The Hills and Valleys of Growth

By the late 1990s, many researchers had examined empirically the relationship between income distribution and growth. Following the broader growth literature, the typical approach was to relate a country’s income distribution at the beginning of a long sample (say, 1965–85) and the growth rate during that period, controlling for a few key variables such as initial per capita income. An empirical consensus had emerged that countries with more equal income distributions tended to grow faster (e.g., Alesina and Rodrik, 1994), though the evidence was admittedly not robust (Deininger and Squire, 1998; Barro, 2000).

Subsequently, attention turned to analysis of panel data to examine how changes in income distribution affected the growth rate in a subsequent medium-term (usually five-year) period. Forbes (2000) found that an increase in inequality tended to raise growth during the subsequent period. Banerjee and Duflo (2003) found an even more complex relationship between inequality and growth in which changes in inequality in either direction lowered growth in the subsequent five-year period. They interpreted this finding as supportive of the notion that redistribution hurts growth, at least over short- to medium-term horizons.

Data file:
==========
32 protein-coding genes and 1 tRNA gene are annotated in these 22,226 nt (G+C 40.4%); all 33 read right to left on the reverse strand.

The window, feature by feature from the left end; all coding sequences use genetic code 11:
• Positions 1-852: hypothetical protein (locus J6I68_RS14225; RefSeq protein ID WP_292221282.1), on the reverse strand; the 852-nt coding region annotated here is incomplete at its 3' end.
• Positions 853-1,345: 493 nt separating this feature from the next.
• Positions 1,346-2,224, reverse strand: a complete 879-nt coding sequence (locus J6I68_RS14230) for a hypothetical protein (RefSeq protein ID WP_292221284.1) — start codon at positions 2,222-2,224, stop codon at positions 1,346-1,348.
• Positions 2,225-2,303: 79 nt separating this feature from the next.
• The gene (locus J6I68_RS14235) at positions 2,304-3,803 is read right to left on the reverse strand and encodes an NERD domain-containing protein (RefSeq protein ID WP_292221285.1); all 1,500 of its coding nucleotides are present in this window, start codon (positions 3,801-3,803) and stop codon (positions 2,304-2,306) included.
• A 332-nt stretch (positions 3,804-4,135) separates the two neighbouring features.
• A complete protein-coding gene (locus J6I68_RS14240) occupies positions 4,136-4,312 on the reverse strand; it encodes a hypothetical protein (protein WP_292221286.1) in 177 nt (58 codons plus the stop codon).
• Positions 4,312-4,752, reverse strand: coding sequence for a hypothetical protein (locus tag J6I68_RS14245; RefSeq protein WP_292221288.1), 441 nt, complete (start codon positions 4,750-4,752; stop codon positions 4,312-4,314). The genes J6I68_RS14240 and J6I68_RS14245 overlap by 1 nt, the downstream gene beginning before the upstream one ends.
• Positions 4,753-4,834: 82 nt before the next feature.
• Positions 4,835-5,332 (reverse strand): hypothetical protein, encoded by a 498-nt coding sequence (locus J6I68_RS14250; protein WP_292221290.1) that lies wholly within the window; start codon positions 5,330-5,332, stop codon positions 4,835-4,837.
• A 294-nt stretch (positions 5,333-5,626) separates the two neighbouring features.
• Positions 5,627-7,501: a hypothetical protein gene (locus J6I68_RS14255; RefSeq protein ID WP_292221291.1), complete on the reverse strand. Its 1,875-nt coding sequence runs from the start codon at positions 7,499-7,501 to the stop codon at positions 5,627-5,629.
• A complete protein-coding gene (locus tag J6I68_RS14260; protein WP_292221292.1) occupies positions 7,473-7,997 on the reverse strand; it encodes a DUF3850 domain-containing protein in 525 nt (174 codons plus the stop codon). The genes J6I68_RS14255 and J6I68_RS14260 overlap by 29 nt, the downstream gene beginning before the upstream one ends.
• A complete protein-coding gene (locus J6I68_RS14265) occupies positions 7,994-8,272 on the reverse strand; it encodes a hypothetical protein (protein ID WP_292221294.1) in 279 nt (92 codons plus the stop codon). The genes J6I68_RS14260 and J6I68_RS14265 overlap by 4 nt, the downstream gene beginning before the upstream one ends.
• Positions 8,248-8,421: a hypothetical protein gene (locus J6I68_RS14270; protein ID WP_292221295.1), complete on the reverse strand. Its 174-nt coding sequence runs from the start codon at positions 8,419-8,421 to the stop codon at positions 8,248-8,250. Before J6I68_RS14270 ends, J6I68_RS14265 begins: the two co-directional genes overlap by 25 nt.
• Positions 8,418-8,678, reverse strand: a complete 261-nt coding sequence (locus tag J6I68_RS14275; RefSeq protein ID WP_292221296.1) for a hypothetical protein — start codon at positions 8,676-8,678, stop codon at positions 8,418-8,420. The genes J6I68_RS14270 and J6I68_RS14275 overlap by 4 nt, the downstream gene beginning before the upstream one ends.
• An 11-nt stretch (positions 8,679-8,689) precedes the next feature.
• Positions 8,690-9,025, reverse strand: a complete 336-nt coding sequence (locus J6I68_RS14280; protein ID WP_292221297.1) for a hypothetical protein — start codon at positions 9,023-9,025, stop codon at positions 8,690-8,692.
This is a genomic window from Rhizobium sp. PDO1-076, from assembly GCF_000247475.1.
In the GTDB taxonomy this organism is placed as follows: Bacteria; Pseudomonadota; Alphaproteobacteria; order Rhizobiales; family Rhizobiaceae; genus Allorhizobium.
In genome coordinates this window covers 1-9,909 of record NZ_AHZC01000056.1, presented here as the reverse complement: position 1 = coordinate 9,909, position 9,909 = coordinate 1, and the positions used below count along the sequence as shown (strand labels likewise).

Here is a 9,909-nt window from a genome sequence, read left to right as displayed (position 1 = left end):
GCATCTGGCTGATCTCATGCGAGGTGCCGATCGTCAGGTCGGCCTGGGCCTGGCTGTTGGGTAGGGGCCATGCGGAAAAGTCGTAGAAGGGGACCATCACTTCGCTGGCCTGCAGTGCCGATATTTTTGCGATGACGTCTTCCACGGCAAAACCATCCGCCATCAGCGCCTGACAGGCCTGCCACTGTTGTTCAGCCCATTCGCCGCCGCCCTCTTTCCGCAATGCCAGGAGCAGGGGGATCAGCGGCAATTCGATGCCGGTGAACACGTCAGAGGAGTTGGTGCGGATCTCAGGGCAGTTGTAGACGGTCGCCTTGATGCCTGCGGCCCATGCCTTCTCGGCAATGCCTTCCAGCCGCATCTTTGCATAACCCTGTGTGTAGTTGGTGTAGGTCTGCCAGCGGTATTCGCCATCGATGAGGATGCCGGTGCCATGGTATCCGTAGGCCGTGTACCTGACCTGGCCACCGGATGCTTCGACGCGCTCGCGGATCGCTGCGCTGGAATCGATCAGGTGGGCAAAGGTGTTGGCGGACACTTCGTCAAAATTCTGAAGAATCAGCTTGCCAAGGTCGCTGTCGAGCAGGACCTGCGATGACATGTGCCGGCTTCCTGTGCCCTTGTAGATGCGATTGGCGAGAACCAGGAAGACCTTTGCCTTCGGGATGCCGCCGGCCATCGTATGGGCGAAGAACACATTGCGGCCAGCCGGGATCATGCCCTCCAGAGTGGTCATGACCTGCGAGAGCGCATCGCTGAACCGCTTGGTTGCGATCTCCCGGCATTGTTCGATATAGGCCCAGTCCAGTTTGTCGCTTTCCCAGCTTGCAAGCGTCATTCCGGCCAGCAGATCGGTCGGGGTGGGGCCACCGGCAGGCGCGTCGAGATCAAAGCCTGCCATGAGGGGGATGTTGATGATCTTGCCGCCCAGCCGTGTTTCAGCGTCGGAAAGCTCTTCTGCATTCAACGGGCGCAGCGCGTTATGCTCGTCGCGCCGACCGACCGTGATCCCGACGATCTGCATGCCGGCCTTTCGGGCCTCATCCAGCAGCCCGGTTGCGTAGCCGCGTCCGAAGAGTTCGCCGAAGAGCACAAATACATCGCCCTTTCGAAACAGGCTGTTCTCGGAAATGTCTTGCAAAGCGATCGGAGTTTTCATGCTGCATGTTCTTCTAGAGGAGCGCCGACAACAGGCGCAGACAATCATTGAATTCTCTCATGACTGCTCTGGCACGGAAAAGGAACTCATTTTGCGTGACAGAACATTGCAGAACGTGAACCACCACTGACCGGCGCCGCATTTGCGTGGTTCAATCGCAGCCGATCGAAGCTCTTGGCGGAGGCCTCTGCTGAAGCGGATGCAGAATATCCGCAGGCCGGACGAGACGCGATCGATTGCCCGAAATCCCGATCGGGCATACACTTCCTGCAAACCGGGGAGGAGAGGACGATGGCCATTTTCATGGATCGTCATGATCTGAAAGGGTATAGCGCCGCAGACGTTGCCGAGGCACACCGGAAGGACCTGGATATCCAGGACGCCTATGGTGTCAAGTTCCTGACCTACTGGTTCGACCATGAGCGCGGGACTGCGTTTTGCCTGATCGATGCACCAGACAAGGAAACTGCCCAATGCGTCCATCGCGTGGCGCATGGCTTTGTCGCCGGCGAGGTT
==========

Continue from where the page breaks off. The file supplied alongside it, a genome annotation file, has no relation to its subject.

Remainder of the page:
For significant poverty reduction, the key is to achieve rapid growth over long periods of time. For these purposes, the long-term growth regressions of Barro (2000) and similar studies would seem the most relevant. However, these analyses, and perhaps common perceptions, assume implicitly that development is like climbing a hill; the development is more-or-less steady increases in real income, punctuated by fairly small bumps (i.e., business cycle fluctuations), perhaps with the occasional takeoff as poor countries become integrated into the global economy. Figure 10.1a shows the level of real per capita income in a couple of advanced economies, with a pattern consistent with this idea of growth. If this were indeed the common pattern, the most interesting question—indeed the only important question about growth—would be how to explain why some countries grow faster than others do over long periods.